Avoiding betterment and considering apportionment
As a landlord, you are not legally entitled to have old items replaced with new ones at the tenant’s expense which would then leave you better off than you would have been had the damage not happened. This practice is called ‘betterment’.
Instead of benefitting from betterment the landlord must:
- Take into account fair wear and tear
- Carry out the most appropriate remedy, whether replacement or repair
- Not end up financially nor materially better off having observed (1) and (2)
How to keep wear and tear to a minimum
Having thorough reports to rely on is vital when a landlord is looking to prove damage and recover costs. Any dispute, however straightforward, takes time, effort and possibly money, all of which are better spent on other things. So if you can keep wear and tear to a minimum there is less likelihood of this becoming damaged and spilling over into a dispute.
There are a few simple things landlords can do to minimise wear and tear:
Maintaining good relations with your tenant from the start and giving them good guidance on how to look after the property can only be beneficial. Let them know what you expect of them during their tenancy and how best to contact you and report any issues at the time they notice them. Conducting mid-term inspections (i.e. every three or six months) can help you spot any issues as and when they arise. This will allow you to carry out any repairs promptly or give appropriate advice on problems such as condensation, without waiting until the end of the tenancy when problems may have got worse.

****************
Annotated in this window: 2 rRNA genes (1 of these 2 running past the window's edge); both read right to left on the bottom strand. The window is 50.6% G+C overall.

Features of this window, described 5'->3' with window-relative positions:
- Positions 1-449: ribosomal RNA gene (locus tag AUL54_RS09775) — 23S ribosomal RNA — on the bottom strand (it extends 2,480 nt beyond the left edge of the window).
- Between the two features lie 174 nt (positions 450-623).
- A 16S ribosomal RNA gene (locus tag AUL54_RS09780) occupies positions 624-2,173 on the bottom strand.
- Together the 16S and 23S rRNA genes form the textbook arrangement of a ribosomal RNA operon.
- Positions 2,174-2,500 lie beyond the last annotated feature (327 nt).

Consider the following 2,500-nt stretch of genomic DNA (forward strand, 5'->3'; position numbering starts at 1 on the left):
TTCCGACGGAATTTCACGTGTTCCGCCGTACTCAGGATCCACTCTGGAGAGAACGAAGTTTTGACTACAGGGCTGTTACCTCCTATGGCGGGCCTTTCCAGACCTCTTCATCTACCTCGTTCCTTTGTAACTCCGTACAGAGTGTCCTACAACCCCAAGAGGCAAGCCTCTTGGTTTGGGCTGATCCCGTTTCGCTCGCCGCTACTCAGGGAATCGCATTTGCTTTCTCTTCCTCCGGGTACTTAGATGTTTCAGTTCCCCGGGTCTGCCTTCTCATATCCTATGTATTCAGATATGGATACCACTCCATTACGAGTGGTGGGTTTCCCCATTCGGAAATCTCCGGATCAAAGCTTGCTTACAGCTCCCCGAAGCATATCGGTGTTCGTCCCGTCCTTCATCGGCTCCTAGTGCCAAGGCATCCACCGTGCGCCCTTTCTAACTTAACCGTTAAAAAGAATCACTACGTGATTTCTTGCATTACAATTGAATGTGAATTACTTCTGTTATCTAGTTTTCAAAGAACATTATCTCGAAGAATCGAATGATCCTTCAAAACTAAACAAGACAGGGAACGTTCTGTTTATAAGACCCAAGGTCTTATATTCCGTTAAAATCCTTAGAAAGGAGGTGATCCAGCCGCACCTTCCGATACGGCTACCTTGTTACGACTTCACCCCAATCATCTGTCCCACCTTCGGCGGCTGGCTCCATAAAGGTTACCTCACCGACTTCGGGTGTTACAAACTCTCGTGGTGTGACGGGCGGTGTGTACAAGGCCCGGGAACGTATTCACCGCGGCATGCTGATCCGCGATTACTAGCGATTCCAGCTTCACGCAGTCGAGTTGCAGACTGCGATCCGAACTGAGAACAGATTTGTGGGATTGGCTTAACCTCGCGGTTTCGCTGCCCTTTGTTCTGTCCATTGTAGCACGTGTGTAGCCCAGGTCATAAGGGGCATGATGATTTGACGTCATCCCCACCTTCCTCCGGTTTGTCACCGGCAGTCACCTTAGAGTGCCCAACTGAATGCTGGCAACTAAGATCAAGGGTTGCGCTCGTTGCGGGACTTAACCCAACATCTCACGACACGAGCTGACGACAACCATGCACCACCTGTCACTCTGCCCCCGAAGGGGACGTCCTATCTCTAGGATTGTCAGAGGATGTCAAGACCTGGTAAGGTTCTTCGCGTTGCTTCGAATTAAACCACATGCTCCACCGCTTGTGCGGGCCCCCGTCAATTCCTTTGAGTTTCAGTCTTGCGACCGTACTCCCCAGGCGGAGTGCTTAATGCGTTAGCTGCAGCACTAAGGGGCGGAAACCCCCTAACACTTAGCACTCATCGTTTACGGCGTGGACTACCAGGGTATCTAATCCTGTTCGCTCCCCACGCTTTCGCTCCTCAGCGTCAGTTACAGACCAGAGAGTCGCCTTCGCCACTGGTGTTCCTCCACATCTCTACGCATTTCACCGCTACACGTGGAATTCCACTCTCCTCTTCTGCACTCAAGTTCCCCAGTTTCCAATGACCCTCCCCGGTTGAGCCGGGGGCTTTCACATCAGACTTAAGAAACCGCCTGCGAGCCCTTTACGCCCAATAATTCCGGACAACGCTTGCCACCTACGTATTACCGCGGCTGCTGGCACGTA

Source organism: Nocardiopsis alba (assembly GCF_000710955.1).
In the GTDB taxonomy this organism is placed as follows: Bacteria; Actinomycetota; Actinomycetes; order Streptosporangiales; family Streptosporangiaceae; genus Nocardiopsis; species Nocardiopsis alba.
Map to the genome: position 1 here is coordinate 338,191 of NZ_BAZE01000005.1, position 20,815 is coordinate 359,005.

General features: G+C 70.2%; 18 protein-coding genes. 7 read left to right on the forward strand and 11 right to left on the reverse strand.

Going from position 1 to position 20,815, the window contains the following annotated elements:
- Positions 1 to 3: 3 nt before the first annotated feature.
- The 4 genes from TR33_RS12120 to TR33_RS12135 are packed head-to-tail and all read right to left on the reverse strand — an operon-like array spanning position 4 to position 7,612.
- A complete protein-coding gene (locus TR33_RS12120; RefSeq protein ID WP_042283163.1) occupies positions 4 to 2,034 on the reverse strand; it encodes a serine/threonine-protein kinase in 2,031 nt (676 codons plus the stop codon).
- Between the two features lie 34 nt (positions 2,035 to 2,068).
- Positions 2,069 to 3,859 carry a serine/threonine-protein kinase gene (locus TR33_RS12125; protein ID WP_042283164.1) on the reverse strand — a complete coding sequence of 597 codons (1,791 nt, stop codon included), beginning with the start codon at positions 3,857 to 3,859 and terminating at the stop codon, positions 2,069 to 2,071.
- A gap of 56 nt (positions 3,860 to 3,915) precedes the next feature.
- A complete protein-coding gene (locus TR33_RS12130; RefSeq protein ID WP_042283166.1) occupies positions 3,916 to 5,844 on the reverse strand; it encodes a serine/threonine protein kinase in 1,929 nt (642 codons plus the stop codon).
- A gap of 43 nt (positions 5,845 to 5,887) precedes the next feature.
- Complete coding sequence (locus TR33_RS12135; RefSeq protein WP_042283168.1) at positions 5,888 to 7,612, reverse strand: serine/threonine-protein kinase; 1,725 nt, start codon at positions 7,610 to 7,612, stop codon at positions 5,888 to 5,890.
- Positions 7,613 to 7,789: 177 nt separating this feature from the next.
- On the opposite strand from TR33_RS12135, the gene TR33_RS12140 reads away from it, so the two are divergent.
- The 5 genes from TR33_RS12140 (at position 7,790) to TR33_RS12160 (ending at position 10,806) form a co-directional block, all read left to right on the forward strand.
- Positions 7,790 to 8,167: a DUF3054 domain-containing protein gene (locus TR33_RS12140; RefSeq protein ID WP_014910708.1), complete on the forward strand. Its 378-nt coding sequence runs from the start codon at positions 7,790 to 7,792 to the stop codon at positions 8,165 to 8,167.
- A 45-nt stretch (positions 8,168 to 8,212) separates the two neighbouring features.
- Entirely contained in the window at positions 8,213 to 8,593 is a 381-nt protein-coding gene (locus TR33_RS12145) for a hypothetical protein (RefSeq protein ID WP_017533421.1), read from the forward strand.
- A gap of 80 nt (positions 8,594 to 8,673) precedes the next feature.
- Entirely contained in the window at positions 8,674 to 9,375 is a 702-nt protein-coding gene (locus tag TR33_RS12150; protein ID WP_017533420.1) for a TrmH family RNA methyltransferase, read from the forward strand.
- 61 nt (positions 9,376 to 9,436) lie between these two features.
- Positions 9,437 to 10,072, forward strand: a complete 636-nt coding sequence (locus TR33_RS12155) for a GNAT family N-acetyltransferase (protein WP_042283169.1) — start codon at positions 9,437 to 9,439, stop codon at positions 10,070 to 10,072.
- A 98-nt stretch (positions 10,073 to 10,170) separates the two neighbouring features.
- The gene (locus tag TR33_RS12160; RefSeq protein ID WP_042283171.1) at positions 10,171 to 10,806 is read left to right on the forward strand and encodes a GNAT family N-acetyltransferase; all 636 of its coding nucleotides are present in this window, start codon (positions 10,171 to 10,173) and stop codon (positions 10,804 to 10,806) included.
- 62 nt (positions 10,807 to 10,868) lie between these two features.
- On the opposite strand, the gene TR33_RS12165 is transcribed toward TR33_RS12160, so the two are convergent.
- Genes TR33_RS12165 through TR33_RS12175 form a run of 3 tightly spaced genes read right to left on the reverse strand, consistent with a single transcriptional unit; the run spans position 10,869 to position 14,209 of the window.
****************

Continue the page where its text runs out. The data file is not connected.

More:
Breaking down any proposed costs for a tenant, by showing exactly what was considered and how the amount was calculated, can help diffuse any potential conflict.
Photo and video evidence
The value of good visual evidence accompanying quality check-in and check-out inspection reports and any property visits carried out during the tenancy, will all help in any negotiation.
Also think about other written records which may help, such as invoices and emails.
Photographs and video footage of damage such as burn marks, carpet stains, scratches or damage to woodwork and flooring or tears and rips in furniture can be very useful. Bear in mind the importance of digitally dating photographs to verify when they were taken, or providing an inventory where photographs are embedded.
Evidence that is clearly dated and/or signed by the tenant serves as a good negotiating tool at the end of the tenancy. What’s more, when the tenant is made aware of their responsibilities and the potential cost of not looking after the property they are more likely to keep it in good condition.
Leaseholders who are in process of selling but have unpaid service charges
Please contact Pelin Martin to book a 30-minute complimentary property consultation on +0208 994 7327 – email@example.com